It was a salutary experience. I'd just sent the iPhone 3G back to Apple after two weeks of playing around with it, when the nice chaps from Research In Motion came in with their latest Blackberry. It was... well, a Blackberry. Perfectly good at doing what it does, but – "when are you getting an application store?", I asked. In the final analysis, that's the one thing on the iPhone which sets it apart from everything else. "Well, we might think about it", they said.
They've done more than that. Today, RIM announced its Online Application Storefront, which looks awfully like the Apple idea. Developers set their own rate, and get 80 percent of revenue. However, as you might expect from a company that tends more towards partnerships than Apple does, there are differences: mobile operators can have their own stores, for example, and presumably get to set their own rules about revenue splits. Whether this means you can't then go to the main RIM store, RIM couldn't tell me at the time of writing – but this and other questions are lodged and with luck, we'll know more tomorrow.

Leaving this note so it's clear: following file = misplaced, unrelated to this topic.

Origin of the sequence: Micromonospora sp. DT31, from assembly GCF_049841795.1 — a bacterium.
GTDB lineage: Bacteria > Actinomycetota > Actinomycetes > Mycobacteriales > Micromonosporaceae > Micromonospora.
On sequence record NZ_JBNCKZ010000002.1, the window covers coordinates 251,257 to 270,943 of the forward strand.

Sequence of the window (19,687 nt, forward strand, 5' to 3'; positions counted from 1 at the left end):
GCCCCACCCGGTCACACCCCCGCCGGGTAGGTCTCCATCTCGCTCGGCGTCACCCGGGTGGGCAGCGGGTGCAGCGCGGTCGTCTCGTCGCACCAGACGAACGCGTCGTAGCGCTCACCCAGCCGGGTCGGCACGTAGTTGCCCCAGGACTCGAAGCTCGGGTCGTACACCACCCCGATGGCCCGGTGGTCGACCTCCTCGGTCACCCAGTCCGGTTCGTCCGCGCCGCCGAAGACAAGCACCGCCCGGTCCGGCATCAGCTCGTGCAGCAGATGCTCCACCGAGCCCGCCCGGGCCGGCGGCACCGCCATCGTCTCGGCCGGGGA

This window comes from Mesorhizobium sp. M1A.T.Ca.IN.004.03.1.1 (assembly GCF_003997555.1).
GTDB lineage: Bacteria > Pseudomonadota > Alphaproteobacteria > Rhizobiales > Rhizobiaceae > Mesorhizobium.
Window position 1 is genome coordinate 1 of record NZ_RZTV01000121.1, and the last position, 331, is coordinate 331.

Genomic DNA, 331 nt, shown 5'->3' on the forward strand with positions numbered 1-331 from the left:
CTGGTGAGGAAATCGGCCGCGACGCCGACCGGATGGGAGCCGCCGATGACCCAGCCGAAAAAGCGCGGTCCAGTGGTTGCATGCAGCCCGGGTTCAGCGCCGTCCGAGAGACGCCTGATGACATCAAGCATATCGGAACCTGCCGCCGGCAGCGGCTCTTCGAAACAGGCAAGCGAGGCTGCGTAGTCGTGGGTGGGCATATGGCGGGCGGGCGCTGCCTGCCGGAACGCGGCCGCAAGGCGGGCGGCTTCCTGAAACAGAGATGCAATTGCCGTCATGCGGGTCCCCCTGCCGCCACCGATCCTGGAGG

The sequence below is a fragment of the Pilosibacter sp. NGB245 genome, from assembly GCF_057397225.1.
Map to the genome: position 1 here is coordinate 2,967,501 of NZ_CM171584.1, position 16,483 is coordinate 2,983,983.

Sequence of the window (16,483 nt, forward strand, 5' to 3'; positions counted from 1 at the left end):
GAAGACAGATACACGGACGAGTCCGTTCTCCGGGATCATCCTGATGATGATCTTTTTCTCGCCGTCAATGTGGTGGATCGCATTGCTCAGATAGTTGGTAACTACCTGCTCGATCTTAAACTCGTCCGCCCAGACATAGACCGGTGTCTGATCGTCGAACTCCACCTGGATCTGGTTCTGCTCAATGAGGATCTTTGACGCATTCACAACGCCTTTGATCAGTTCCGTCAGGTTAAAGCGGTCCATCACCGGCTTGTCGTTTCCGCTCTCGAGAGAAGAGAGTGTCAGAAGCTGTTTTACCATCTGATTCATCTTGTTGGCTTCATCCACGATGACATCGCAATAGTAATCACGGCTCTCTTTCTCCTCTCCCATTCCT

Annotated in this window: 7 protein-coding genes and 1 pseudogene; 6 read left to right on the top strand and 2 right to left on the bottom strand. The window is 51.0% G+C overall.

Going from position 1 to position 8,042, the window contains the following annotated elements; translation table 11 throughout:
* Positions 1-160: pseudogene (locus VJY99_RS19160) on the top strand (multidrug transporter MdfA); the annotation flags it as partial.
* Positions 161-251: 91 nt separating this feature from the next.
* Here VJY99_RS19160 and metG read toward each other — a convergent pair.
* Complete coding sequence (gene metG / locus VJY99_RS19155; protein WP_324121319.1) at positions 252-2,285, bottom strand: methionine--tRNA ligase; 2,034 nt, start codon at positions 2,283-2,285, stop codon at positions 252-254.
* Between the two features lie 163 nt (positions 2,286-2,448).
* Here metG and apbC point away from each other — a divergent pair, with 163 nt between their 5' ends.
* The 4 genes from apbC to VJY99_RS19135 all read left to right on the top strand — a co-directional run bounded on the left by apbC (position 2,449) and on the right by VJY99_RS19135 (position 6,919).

This is, of course, essential to RIM's survival. The company is in a good position to manage that, as its corporate bias gives it some insulation from the still-defiantly-consumerist iPhone, and it should be able to get developers on board if the storefront works properly. It's also thought about how to manage corporate apps via that (let's hope it allows someone to write a decent Exchange integrator), and as Andrew Lim, CNet UK's rabidly enthusiastic mobile phone bod said to me earlier – the more recent Blackberry hardware doesn't suck.
And a microsecond after the RIM announcement, Android opened its box and let everyone in to see, hear, smell, touch and taste the open source goodness. All rather thrilling, even if T-Mobile hasn't sent us a G1 ahead of the European launch: it feels rather like the early days of PCs, all over again. Which is nice. Geezers need excitement...